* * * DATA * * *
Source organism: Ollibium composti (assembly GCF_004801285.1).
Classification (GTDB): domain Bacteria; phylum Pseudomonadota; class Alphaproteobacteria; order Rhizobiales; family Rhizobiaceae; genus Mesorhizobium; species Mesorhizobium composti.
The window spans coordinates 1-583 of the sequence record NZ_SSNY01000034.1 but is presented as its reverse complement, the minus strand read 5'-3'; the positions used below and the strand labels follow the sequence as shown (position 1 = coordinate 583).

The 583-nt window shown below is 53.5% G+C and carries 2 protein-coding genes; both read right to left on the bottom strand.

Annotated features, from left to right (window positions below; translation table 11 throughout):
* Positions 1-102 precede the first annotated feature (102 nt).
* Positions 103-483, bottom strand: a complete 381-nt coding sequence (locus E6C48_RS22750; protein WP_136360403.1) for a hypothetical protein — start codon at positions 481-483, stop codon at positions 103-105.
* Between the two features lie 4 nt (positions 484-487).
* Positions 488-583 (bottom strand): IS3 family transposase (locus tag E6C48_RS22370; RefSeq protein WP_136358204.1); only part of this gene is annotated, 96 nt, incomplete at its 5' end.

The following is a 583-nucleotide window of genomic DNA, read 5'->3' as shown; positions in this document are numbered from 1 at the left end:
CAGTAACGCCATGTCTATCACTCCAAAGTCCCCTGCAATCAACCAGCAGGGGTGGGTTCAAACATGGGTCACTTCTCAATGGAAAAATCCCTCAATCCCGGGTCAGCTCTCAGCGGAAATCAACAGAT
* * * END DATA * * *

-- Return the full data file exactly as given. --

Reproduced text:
Source organism: Ollibium composti (assembly GCF_004801285.1).
Classification (GTDB): domain Bacteria; phylum Pseudomonadota; class Alphaproteobacteria; order Rhizobiales; family Rhizobiaceae; genus Mesorhizobium; species Mesorhizobium composti.
The window spans coordinates 1-583 of the sequence record NZ_SSNY01000034.1 but is presented as its reverse complement, the minus strand read 5'-3'; the positions used below and the strand labels follow the sequence as shown (position 1 = coordinate 583).

The 583-nt window shown below is 53.5% G+C and carries 2 protein-coding genes; both read right to left on the bottom strand.

Annotated features, from left to right (window positions below; translation table 11 throughout):
* Positions 1-102 precede the first annotated feature (102 nt).
* Positions 103-483, bottom strand: a complete 381-nt coding sequence (locus E6C48_RS22750; protein WP_136360403.1) for a hypothetical protein — start codon at positions 481-483, stop codon at positions 103-105.
* Between the two features lie 4 nt (positions 484-487).
* Positions 488-583 (bottom strand): IS3 family transposase (locus tag E6C48_RS22370; RefSeq protein WP_136358204.1); only part of this gene is annotated, 96 nt, incomplete at its 5' end.

The following is a 583-nucleotide window of genomic DNA, read 5'->3' as shown; positions in this document are numbered from 1 at the left end:
CAGTAACGCCATGTCTATCACTCCAAAGTCCCCTGCAATCAACCAGCAGGGGTGGGTTCAAACATGGGTCACTTCTCAATGGAAAAATCCCTCAATCCCGGGTCAGCTCTCAGCGGAAATCAACAGAT